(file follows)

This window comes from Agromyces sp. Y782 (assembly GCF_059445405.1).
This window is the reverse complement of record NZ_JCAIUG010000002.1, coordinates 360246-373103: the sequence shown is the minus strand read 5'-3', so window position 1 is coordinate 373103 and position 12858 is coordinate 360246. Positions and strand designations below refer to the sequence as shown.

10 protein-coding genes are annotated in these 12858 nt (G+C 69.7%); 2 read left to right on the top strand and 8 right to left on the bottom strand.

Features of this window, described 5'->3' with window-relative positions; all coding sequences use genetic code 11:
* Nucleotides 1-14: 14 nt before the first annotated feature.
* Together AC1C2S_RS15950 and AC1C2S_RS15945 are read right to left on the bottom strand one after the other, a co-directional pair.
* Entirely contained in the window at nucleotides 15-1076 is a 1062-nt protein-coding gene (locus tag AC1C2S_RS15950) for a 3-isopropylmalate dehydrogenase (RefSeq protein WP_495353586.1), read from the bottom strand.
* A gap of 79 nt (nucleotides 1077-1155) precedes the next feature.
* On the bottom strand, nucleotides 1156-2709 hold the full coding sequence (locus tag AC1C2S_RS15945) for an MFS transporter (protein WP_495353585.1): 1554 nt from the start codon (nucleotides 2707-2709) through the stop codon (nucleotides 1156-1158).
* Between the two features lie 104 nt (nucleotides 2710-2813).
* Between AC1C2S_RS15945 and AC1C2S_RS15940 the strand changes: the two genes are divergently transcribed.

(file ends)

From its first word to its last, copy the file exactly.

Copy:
This window comes from Agromyces sp. Y782 (assembly GCF_059445405.1).
This window is the reverse complement of record NZ_JCAIUG010000002.1, coordinates 360246-373103: the sequence shown is the minus strand read 5'-3', so window position 1 is coordinate 373103 and position 12858 is coordinate 360246. Positions and strand designations below refer to the sequence as shown.

10 protein-coding genes are annotated in these 12858 nt (G+C 69.7%); 2 read left to right on the top strand and 8 right to left on the bottom strand.

Features of this window, described 5'->3' with window-relative positions; all coding sequences use genetic code 11:
* Nucleotides 1-14: 14 nt before the first annotated feature.
* Together AC1C2S_RS15950 and AC1C2S_RS15945 are read right to left on the bottom strand one after the other, a co-directional pair.
* Entirely contained in the window at nucleotides 15-1076 is a 1062-nt protein-coding gene (locus tag AC1C2S_RS15950) for a 3-isopropylmalate dehydrogenase (RefSeq protein WP_495353586.1), read from the bottom strand.
* A gap of 79 nt (nucleotides 1077-1155) precedes the next feature.
* On the bottom strand, nucleotides 1156-2709 hold the full coding sequence (locus tag AC1C2S_RS15945) for an MFS transporter (protein WP_495353585.1): 1554 nt from the start codon (nucleotides 2707-2709) through the stop codon (nucleotides 1156-1158).
* Between the two features lie 104 nt (nucleotides 2710-2813).
* Between AC1C2S_RS15945 and AC1C2S_RS15940 the strand changes: the two genes are divergently transcribed.